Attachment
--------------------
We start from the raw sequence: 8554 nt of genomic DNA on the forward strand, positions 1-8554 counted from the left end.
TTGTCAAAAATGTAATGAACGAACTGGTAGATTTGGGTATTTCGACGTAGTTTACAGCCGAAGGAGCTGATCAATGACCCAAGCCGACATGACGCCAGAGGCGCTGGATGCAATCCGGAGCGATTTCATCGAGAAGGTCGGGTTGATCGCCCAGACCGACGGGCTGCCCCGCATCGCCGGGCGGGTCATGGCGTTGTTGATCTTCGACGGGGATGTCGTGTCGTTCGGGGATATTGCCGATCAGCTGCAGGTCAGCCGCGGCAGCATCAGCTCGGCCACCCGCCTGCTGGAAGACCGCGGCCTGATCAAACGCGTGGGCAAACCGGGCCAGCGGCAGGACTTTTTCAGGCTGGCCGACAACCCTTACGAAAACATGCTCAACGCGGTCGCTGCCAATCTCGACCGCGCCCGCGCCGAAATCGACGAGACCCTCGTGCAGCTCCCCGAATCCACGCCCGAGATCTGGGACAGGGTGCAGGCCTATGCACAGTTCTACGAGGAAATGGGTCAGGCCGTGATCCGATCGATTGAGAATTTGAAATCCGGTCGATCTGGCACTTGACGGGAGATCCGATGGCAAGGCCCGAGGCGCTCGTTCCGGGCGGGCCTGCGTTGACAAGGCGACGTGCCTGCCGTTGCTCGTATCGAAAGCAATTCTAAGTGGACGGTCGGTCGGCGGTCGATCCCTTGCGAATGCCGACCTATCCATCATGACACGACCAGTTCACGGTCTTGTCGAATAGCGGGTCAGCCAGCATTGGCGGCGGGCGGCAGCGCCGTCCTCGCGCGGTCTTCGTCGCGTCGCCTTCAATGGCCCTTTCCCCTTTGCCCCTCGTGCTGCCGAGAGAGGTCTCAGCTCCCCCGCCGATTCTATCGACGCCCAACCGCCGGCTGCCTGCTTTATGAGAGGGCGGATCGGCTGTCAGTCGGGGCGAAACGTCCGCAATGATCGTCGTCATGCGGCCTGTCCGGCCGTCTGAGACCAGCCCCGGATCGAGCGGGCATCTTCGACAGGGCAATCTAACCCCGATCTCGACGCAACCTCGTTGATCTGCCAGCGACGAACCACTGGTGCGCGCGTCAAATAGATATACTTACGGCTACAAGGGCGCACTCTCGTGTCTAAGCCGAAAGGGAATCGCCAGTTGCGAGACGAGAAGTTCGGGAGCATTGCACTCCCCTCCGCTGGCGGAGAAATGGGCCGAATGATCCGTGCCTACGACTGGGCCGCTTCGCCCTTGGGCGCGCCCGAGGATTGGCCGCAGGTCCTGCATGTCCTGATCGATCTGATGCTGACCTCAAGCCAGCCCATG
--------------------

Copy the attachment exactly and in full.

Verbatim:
We start from the raw sequence: 8554 nt of genomic DNA on the forward strand, positions 1-8554 counted from the left end.
TTGTCAAAAATGTAATGAACGAACTGGTAGATTTGGGTATTTCGACGTAGTTTACAGCCGAAGGAGCTGATCAATGACCCAAGCCGACATGACGCCAGAGGCGCTGGATGCAATCCGGAGCGATTTCATCGAGAAGGTCGGGTTGATCGCCCAGACCGACGGGCTGCCCCGCATCGCCGGGCGGGTCATGGCGTTGTTGATCTTCGACGGGGATGTCGTGTCGTTCGGGGATATTGCCGATCAGCTGCAGGTCAGCCGCGGCAGCATCAGCTCGGCCACCCGCCTGCTGGAAGACCGCGGCCTGATCAAACGCGTGGGCAAACCGGGCCAGCGGCAGGACTTTTTCAGGCTGGCCGACAACCCTTACGAAAACATGCTCAACGCGGTCGCTGCCAATCTCGACCGCGCCCGCGCCGAAATCGACGAGACCCTCGTGCAGCTCCCCGAATCCACGCCCGAGATCTGGGACAGGGTGCAGGCCTATGCACAGTTCTACGAGGAAATGGGTCAGGCCGTGATCCGATCGATTGAGAATTTGAAATCCGGTCGATCTGGCACTTGACGGGAGATCCGATGGCAAGGCCCGAGGCGCTCGTTCCGGGCGGGCCTGCGTTGACAAGGCGACGTGCCTGCCGTTGCTCGTATCGAAAGCAATTCTAAGTGGACGGTCGGTCGGCGGTCGATCCCTTGCGAATGCCGACCTATCCATCATGACACGACCAGTTCACGGTCTTGTCGAATAGCGGGTCAGCCAGCATTGGCGGCGGGCGGCAGCGCCGTCCTCGCGCGGTCTTCGTCGCGTCGCCTTCAATGGCCCTTTCCCCTTTGCCCCTCGTGCTGCCGAGAGAGGTCTCAGCTCCCCCGCCGATTCTATCGACGCCCAACCGCCGGCTGCCTGCTTTATGAGAGGGCGGATCGGCTGTCAGTCGGGGCGAAACGTCCGCAATGATCGTCGTCATGCGGCCTGTCCGGCCGTCTGAGACCAGCCCCGGATCGAGCGGGCATCTTCGACAGGGCAATCTAACCCCGATCTCGACGCAACCTCGTTGATCTGCCAGCGACGAACCACTGGTGCGCGCGTCAAATAGATATACTTACGGCTACAAGGGCGCACTCTCGTGTCTAAGCCGAAAGGGAATCGCCAGTTGCGAGACGAGAAGTTCGGGAGCATTGCACTCCCCTCCGCTGGCGGAGAAATGGGCCGAATGATCCGTGCCTACGACTGGGCCGCTTCGCCCTTGGGCGCGCCCGAGGATTGGCCGCAGGTCCTGCATGTCCTGATCGATCTGATGCTGACCTCAAGCCAGCCCATG